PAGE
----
Aluminium Toxicity in Fish – Histopathological Findings

Deposition of aluminium in gills leads to chloride cell necrosis or at lower levels, to inhibition of the enzymes carbonic anhydrase and/or gill NA+, K+ – ATPase (NKA), required for seawater tolerance. Such changes impair osmoregulatory capacity and cause physiological stress due to disruption of gas and ion transport, altered blood chemistry and hormonal imbalance.

...

Saprolegnia Infection in Fish – Gross Pathology and Histopathology

Saprolegnia often presents as a secondary infection that is diagnosed by the appearance of white or grey cotton-like tufts that, when out of water, have a somewhat mucoid appearance. Typical disease signs are visible circular or crescent-shaped, cotton-wool like, white or grey patches of filamentous mycelia on the fish skin. The lesions appear mainly around the head and the caudal, adipose and anal fins. Lesions may spread over the body until adjacent lesions coalesce.

...

Tenacibaculosis Histopathology

Tenacibaculosis is a serious bacterial disease affecting a great variety of marine fish, especially those species under culture conditions, causing necrotic lesions on the body. Gross pathological signs vary according to the species and age of fish involved. Characteristic clinical signs are ulcerative skin lesions, mouth erosion and ulceration, and fraying of fins and tail. In general, it is mainly a superficial infection, but some isolates are highly toxigenic, and systemic disease can therefore result, involving different internal organs. Several species of Tenacibaculum can be...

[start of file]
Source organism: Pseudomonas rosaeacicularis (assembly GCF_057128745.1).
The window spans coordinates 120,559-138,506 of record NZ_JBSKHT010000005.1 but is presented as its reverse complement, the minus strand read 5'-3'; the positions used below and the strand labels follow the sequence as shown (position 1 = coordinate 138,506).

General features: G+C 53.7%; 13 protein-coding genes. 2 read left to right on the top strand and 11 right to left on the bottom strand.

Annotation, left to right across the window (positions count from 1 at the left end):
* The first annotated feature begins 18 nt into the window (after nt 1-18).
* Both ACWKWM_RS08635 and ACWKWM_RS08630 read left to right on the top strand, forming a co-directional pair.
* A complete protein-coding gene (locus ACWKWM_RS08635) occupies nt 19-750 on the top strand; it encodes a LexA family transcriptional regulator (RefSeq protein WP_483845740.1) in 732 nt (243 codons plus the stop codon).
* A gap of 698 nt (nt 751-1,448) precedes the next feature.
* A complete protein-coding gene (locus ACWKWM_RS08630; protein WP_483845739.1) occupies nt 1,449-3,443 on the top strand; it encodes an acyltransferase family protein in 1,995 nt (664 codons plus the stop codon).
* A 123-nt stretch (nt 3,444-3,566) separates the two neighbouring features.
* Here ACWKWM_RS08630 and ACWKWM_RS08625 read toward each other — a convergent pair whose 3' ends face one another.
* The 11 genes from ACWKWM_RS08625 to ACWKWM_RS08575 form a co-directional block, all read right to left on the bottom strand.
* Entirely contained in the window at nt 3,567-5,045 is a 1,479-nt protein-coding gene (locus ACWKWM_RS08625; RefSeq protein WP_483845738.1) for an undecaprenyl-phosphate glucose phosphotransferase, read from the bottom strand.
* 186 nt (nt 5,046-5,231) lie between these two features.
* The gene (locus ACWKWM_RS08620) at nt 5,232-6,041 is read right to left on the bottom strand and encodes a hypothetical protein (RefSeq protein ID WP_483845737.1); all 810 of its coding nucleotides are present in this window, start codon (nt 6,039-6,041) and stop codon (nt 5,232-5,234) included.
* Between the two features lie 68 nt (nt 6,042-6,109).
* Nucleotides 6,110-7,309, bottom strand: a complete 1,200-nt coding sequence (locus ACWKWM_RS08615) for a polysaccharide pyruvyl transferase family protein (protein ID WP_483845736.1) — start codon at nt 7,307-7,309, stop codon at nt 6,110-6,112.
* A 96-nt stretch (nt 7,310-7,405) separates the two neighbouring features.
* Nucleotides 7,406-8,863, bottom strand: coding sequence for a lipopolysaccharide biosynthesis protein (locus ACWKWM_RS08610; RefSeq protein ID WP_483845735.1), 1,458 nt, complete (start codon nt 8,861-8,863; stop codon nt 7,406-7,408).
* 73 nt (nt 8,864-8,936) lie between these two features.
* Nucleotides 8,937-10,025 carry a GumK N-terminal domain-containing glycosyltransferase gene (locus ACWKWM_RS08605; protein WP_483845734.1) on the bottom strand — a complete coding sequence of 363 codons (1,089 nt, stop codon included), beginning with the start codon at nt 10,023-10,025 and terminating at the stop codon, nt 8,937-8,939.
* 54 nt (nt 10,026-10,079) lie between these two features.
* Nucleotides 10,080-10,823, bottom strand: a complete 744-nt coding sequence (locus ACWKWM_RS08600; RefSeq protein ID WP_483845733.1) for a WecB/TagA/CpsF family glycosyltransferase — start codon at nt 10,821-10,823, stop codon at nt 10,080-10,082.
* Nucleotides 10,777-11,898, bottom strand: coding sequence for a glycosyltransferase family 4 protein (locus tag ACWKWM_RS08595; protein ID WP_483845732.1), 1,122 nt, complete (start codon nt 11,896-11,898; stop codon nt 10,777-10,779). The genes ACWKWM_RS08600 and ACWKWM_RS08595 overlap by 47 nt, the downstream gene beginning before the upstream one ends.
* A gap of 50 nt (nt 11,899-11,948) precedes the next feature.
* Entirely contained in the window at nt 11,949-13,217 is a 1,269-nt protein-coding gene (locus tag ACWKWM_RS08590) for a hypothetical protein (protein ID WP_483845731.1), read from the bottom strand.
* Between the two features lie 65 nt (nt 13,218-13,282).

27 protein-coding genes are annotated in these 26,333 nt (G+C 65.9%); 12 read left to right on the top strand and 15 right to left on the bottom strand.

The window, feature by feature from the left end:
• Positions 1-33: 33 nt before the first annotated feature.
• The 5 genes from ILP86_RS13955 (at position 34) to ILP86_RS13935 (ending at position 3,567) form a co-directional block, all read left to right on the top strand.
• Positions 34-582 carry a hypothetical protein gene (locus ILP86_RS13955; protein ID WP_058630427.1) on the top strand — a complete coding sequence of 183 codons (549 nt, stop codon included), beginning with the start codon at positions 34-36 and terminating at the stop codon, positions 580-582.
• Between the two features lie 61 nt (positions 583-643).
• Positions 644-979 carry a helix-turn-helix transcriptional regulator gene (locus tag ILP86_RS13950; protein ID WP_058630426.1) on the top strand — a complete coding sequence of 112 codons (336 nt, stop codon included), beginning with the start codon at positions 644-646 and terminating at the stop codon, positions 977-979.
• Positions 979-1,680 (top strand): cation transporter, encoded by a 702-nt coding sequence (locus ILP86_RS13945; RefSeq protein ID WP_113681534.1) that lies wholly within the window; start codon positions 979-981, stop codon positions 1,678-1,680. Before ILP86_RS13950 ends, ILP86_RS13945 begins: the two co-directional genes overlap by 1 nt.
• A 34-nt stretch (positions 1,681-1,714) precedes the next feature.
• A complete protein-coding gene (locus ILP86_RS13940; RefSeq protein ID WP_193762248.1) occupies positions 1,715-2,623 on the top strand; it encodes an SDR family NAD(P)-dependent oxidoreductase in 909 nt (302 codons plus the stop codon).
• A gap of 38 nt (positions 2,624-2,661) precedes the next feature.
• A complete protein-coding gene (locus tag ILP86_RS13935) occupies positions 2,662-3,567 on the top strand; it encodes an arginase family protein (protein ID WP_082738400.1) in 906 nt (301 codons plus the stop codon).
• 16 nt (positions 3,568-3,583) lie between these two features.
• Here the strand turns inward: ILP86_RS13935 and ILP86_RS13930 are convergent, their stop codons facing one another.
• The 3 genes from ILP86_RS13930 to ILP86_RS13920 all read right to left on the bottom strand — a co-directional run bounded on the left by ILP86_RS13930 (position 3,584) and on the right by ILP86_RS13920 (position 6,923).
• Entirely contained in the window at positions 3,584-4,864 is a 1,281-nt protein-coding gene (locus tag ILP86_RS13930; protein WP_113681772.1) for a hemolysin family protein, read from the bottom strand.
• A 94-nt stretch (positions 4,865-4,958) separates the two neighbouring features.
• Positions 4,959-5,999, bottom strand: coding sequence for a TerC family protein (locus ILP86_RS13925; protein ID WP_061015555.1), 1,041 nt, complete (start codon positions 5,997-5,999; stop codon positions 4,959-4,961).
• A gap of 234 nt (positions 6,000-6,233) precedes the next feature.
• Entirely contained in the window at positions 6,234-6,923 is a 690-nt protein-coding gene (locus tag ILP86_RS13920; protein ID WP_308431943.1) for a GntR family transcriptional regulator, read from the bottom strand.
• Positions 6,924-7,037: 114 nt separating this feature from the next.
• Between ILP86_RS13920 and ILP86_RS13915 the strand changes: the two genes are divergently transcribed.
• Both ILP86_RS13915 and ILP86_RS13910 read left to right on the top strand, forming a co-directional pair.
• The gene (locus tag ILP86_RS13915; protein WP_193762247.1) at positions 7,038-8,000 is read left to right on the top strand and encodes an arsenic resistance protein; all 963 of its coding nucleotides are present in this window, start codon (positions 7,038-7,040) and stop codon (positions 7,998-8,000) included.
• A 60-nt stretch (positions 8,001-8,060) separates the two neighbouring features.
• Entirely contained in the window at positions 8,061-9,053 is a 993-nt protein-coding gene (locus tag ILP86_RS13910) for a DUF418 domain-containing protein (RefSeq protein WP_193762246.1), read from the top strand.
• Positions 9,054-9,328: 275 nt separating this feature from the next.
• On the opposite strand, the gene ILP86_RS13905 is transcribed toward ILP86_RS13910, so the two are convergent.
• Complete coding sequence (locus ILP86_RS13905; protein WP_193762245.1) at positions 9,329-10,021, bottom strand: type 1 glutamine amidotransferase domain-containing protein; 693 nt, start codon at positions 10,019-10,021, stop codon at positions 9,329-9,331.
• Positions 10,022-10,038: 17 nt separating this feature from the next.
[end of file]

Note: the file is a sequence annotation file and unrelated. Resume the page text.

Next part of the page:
Tenacibaculosis in Fish – Gross Pathology

Figure 1. Rainbow trout displaying tail and peduncle lesions.

Tenacibaculosis is primarily a skin infection causing ulcerative dermatitis in a range of commercially important species worldwide. Three species belonging to the genus Tenacibaculum have been associated with the disease: T. dicentrarchi, T. finnmarkense, and T. maritimum.   These bacteria are all Gram-negative and filamentous.  In marine fish, the most common isolate is T. maritimum. There is variation in the external pathological signs of the disease, depending on the species and age of the fish involved. Different names have been used for this usually ulcerative dermatitis; they include salt water columnaris...

Short operculum – Gross Pathology

Figure 1. Severe opercular erosion in farmed rainbow trout.

Bone deformities occur regularly in fish farms around the world. The operculum is one of the earliest craniofacial bones to form embryologically and is subject to a range of developmental and acquired abnormalities. Opercular shortening is one of the most prevalent diseases in larval and juvenile salmonids (and other species), sometimes affecting up to 80% of fish in a population. In those species that rely on the operculum to help move water over the gills, loss of efficiency in this part of the pumping mechanism...

totop